Wednesday, September 23, 2009

The First Step

The first step in having self-esteem is to orient yourself to the idea.

Let's say you're as low as can be. Everyone else is better than you. You're too fat, too thin, not enough hair, or hair everywhere. I know I have extremely bad hair. I took some pictures of myself yesterday with my dog. The first thing I noticed is my terrible hair. So I'm as low as can be on that aspect of my appearance, for the sake of this example.

Your self-esteem is in the pits. I know how it goes. I still think of myself the way I was when I was between 16-21. Young, good hair, cute hair, a lively step, no bags under my eyes, no wrinkles, didn't feel tired all the time. But we all get old -- if we're lucky. And it's no fault of your own. It's just that time and its steady progress is inexorable.

You feel like "whatever it is" you can't do it. That's how far down your self-esteem is. If only I could be someone else, which of course can't be done. I mean, I guess I could do something about my terrible hair. One thing, it's so thin on top now I'm legally bald. I'm going to look at my tax form and see if there's a deduction for that. I know there's one for legally blind. But if you're blind you're lucky, because you can't see your terrible hair. I could get a wig or a toupee.

I really think people who wear toupees, mostly men, don't have high self-esteem. If they did they'd just bare it. Not that I'm saying don't do anything to enhance your appearance. I might be cutting my remaining hair a little shorter. One thing I hate is the idea that people might be thinking I'm trying to do a comb over. Which I'm actually not. It's just that I've combed my hair a certain way all these years, literally through thick and thin. It didn't occur to me till a month ago that people might think that. Because when I look at myself in the mirror, I actually see someone with hair. At a certain angle, the angle at which you look in the mirror, it doesn't look so bad. But a photo is more objective, especially if you get an angle you're not used to.

My own self-esteem is fairly low, if you can't tell. But that's good, in a way, because it puts me in the same boat as the rest of you. And since I'm trying to work on myself, you see, the same principles that possibly work for me, I'll be able to share with the rest of you. But I'm a little different than most people in this sense, that I've been consciously thinking about my low self-esteem for years. Therefore I have numerous things I've learned already. So you may be starting at square one, but I'm clear out there, miles ahead of that.

I'm also kind of a different in another way. I also have high self-esteem at the same time. Notice how I seem to be praising myself like every other line. I've always had the conviction that no matter how inferior I felt, I compensated for it by the feeling of superiority. So I'm going both ways all the time. All the time. I said I had bags under my eyes. That's true. But technically I should only have a bag under one eye. But the optic nerve only has one switch.

So I understand where you're coming from, if your problem is low self-esteem. (We're assuming that high self-esteem is preferable. But that's debatable. Still, that's the assumption everyone makes. I'm honestly not so sure. At times, and maybe, again, it's because I go both ways simultaneously, I think it's better to be in the pits. Why? Because it's very realistic. If you're losing your hair, your looks, and you're tired all the time, why have high self-esteem? You'll just be running around playing the fool. Young people will look at you and mock. This guy is clearly an old codger and he's pretending to be a spring chicken! But if you had low self-esteem you'd be sitting at home, avoiding the ridicule.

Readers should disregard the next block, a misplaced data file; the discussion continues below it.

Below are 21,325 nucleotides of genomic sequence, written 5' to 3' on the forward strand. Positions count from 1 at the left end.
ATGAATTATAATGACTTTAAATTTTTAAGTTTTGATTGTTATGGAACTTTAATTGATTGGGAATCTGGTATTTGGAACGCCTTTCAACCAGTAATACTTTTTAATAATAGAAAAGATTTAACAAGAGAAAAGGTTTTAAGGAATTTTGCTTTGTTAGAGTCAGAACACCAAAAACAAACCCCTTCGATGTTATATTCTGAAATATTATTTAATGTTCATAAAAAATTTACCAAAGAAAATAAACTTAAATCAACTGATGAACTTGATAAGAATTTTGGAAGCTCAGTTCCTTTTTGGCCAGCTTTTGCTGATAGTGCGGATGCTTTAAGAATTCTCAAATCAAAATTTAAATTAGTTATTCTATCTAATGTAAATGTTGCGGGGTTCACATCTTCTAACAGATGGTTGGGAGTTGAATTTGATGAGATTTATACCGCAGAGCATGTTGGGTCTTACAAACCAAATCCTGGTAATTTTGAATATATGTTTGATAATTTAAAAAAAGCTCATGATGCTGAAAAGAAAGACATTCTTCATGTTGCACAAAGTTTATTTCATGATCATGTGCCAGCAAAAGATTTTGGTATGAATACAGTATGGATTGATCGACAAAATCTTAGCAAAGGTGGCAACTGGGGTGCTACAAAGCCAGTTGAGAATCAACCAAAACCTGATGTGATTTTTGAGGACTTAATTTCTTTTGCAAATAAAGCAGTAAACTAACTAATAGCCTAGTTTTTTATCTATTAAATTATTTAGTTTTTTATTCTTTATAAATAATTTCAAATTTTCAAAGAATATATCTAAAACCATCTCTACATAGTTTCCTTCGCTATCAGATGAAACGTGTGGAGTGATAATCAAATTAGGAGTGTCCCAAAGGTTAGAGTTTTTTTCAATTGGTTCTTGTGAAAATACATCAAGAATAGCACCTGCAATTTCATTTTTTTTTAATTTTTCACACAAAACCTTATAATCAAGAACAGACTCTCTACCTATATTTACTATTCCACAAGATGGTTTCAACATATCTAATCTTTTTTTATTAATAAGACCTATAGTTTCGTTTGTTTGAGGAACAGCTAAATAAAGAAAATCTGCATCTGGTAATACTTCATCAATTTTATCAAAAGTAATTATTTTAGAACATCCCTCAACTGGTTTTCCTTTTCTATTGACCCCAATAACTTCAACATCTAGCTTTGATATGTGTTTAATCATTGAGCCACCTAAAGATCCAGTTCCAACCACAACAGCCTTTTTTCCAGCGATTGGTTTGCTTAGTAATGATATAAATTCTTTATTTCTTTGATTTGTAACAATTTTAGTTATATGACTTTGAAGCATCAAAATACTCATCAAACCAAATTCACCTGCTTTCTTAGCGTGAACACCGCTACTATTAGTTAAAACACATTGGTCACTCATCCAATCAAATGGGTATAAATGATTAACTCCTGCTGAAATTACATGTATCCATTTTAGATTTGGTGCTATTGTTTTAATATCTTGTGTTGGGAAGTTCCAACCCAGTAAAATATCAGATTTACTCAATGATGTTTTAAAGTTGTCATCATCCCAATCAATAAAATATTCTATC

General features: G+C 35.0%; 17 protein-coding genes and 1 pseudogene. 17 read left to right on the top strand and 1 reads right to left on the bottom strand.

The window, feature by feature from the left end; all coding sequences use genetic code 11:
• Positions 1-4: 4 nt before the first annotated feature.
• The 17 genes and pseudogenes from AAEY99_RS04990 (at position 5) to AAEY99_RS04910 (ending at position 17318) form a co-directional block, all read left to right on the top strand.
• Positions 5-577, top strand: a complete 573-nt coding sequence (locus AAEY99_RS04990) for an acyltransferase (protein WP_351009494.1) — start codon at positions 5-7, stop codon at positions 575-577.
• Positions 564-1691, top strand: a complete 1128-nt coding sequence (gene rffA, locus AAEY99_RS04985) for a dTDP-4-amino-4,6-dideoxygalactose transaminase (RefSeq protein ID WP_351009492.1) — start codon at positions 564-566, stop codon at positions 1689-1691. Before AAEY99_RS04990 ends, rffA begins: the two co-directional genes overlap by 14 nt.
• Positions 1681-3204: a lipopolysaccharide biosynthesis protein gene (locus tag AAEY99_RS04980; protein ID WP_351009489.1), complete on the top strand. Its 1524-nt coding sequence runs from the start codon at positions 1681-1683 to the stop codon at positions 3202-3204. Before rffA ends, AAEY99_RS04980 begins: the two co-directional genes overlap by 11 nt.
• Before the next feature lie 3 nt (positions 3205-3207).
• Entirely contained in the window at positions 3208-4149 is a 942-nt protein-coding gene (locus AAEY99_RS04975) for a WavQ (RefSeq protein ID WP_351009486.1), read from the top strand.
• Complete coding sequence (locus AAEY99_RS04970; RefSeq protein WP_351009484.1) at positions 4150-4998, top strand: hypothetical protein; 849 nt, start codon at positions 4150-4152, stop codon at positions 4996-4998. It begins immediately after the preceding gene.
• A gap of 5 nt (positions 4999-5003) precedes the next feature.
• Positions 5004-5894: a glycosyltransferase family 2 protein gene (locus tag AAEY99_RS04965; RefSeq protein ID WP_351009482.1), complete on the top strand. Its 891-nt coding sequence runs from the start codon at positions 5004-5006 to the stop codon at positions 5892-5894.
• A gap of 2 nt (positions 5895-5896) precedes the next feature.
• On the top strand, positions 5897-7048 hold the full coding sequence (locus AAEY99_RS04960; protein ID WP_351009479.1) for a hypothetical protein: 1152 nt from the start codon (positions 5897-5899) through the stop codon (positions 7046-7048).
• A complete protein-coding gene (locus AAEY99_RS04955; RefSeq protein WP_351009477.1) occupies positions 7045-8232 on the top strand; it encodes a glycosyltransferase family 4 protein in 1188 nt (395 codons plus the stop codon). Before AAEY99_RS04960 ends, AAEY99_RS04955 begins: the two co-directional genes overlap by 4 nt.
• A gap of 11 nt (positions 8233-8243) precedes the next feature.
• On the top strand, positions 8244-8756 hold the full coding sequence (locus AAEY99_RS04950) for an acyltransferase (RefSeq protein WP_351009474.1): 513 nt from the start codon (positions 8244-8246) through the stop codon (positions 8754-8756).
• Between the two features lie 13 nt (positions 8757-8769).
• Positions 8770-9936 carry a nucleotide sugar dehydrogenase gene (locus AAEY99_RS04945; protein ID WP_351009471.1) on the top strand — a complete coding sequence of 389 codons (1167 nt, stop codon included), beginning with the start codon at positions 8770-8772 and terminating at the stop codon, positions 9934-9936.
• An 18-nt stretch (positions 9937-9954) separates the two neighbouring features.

But let me stick with orthodoxy. (No one's hiring me to counsel them in how to have low self-esteem.) Low self-esteem is detrimental to your sensibilities, your outlook. You had it all when you were young, let's say, and now you look at yourself, you don't even recognize yourself. I know I don't. Then I realize this is what everyone's seeing when they look at me! It's dreadful. I hate it. And I always had great hair too. I really did. I used to poof it all up, wave it around, and let it rest in a delicate mound on my head. It was cool. Then I'd put on some granny glasses, a tight T shirt, blue jeans and sandals. I was hip.

But now, I clean a little clump of hair out of the bathtub drain everyday. And then it's resting in a delicate mound in the trash can. The garbage guy comes around every week. And there goes about six clumps of hair. On the bright side, the clumps are getting progressively smaller. On the not-so-bright side, it's because there's less and less to lose.

I don't want to give the impression that self-esteem depends entirely on looks. It really doesn't. Looks help, of course. If you have them, keep them. And if you figure out how to keep them, let me know. I don't want to take shots. And creams don't work that well for me. And I'm not wasting any money on hair products. So if you have any to sell, keep moving! Self-esteem doesn't depend entirely on looks. You can have it without looks. I've heard of it.

Let's get to the end. Like I said at the beginning, t
he first step in having self-esteem is to orient yourself to the idea. Then ask yourself, "Why not me?" It's a great question. "Why not me? If other people have high self-esteem, why not me? It may as well be me as anyone. And it will be, starting ... NOW."

If you don't get it right away, just keep asking yourself, "Why not me?" Keep asking until you can't think of any reason. At that point, you're on the verge of having exactly what you want.

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